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PR

Guide to timing your company press releases effectively

A brilliant press release is useless if you get the timing wrong and miss deadlines

“Deadlines are sacred and are important to people in the media. If you have anything to do with the media, find out when their deadlines are and work with them,” explains Adrian Wheeler of the Public Relations Consultants Association.

Providing that your release isn’t time sensitive, you can determine when you want it distributed. The best time to release it is when a journalist is least busy and has the most time to devote to newsgathering.

To be sure, journalists’ biggest pet peeve is receiving calls from press officers on deadline. We all have deadlines, so picture receiving a call from a chatty press officer when it’s your busiest moment. You’re about to finish that last order, leave for a client meeting or make last minute preparations for a trip when the phone rings. What happens? You either ignore the call or shout obscenities down the phone.

So if you are going to work with the press you must understand how they work. Most journalists feel overworked and underpaid. So hearing about how you closed your latest big deal at the worst time of the day or week won’t go over too well.

However, if given enough time, a journalist will be more open to listen to why your new product, project, marketing objective makes sense to write about. Also, the less rushed a journalist is, the less likely errors will appear or vital information be left out.

Dealing with deadlines requires you to know the publications and journalists you are dealing with. Before you pitch a release to the press, find out about them.

Are they interested in hearing about such stories? Which journalist writes on that topic? Getting full-page coverage in Ironmongers Weekly is not going to help your cause – unless your business is an ironmongers. Likewise getting no coverage is of no benefit.

Weekly publications that come out on Monday are more likely to be open to releases on a Monday as that is when it is least busy. Most weekly publications will be sent to the printer on a Friday, meaning all reporting must be done by Thursday or Friday morning at the very latest. Work therefore tends to get busier as the week progresses.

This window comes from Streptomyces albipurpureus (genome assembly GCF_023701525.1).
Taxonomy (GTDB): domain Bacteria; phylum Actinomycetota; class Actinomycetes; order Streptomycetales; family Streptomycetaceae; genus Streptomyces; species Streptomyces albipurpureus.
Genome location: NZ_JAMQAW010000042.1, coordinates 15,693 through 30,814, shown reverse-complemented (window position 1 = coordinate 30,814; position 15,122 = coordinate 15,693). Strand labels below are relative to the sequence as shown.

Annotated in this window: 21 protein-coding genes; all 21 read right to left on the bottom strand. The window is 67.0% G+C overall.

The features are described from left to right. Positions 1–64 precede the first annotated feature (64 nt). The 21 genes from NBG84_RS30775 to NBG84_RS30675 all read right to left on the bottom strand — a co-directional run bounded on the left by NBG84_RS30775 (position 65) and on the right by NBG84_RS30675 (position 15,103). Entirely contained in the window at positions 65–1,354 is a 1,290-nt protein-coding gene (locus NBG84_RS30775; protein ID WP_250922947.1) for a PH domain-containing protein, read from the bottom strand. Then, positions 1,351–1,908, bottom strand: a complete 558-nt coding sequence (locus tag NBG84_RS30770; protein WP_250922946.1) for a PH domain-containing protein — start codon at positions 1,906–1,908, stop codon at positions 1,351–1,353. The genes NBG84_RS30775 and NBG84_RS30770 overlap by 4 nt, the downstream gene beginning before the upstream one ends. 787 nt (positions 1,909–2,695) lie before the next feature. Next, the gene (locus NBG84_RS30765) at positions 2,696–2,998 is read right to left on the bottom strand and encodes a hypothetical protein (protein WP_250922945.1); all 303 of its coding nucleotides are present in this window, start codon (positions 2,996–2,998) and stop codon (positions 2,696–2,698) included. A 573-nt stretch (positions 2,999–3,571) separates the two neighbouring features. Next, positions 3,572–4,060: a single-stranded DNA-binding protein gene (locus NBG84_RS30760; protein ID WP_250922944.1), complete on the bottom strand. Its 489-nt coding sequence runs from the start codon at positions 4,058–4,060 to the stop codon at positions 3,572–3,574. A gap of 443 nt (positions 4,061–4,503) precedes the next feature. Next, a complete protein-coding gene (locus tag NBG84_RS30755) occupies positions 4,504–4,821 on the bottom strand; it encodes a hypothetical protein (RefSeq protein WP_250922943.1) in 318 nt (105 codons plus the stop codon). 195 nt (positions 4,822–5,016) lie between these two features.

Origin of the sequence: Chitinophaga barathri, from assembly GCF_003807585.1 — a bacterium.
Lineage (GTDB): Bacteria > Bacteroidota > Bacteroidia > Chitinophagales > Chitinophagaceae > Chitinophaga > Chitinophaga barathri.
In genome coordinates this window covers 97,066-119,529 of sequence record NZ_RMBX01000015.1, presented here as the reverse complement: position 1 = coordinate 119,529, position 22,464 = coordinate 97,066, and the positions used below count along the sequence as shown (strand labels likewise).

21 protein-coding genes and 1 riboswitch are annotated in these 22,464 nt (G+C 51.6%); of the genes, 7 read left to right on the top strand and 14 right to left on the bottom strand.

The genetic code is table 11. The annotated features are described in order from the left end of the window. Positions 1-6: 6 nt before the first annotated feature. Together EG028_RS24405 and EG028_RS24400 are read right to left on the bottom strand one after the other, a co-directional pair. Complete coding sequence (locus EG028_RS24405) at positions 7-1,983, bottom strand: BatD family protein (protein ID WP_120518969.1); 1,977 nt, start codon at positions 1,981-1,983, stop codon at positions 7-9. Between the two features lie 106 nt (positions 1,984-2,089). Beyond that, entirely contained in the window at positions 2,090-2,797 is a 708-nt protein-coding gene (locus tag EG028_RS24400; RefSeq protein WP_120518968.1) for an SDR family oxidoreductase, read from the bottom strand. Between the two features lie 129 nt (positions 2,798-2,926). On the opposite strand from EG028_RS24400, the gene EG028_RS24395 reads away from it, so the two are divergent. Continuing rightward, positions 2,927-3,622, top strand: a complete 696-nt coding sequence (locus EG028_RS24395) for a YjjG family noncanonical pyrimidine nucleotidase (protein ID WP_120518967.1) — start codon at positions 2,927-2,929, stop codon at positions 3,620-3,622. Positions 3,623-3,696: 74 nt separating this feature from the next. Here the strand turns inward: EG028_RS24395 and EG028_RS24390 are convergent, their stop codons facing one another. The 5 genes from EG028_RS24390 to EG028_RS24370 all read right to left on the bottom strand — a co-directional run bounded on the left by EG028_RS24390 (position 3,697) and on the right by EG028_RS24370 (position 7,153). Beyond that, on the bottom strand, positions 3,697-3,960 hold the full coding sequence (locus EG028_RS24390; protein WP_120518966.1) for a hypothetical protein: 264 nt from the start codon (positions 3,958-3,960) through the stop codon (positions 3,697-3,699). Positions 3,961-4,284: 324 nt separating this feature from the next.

Daily publications, such as newspapers, should be contacted as early in the day as possible and never after four in the evening – unless requested by a journalist to do so or the story is genuinely a whopper and must be released at that moment.

Monthly publications often need to know about news articles as much as a month in advance! Wire services and internet news sources can receive information at any time but chances are the earlier in the day you can get information to them the better.

It is also important to use publications’ editorial calendars. These are usually written by publications early in the year and will give a loose outline as to what features, surveys, special supplements or profiles the publication will write about. Generally, these editorial calendars are created to alert potential advertisers that these topics will be written about so they can place ads.

However, they offer a good opportunity for you to get journalists to either write about a product or service you provide or give another mention about a product or service you have already pitched at them. Most publications willingly distribute them to all who ask.

Also, it bears noting that two of the driest times of the year from a news point of view for most journalists are August and December, a time when most of the world seems to be on holiday. However, journalists are still required to put out product and churn out copy.

For that reason, these are good times to distribute releases as chances are it will be given more prominence by members of the press as it will have less competitors for the news space.

Before you pitch a release to the press, find out about deadlines.

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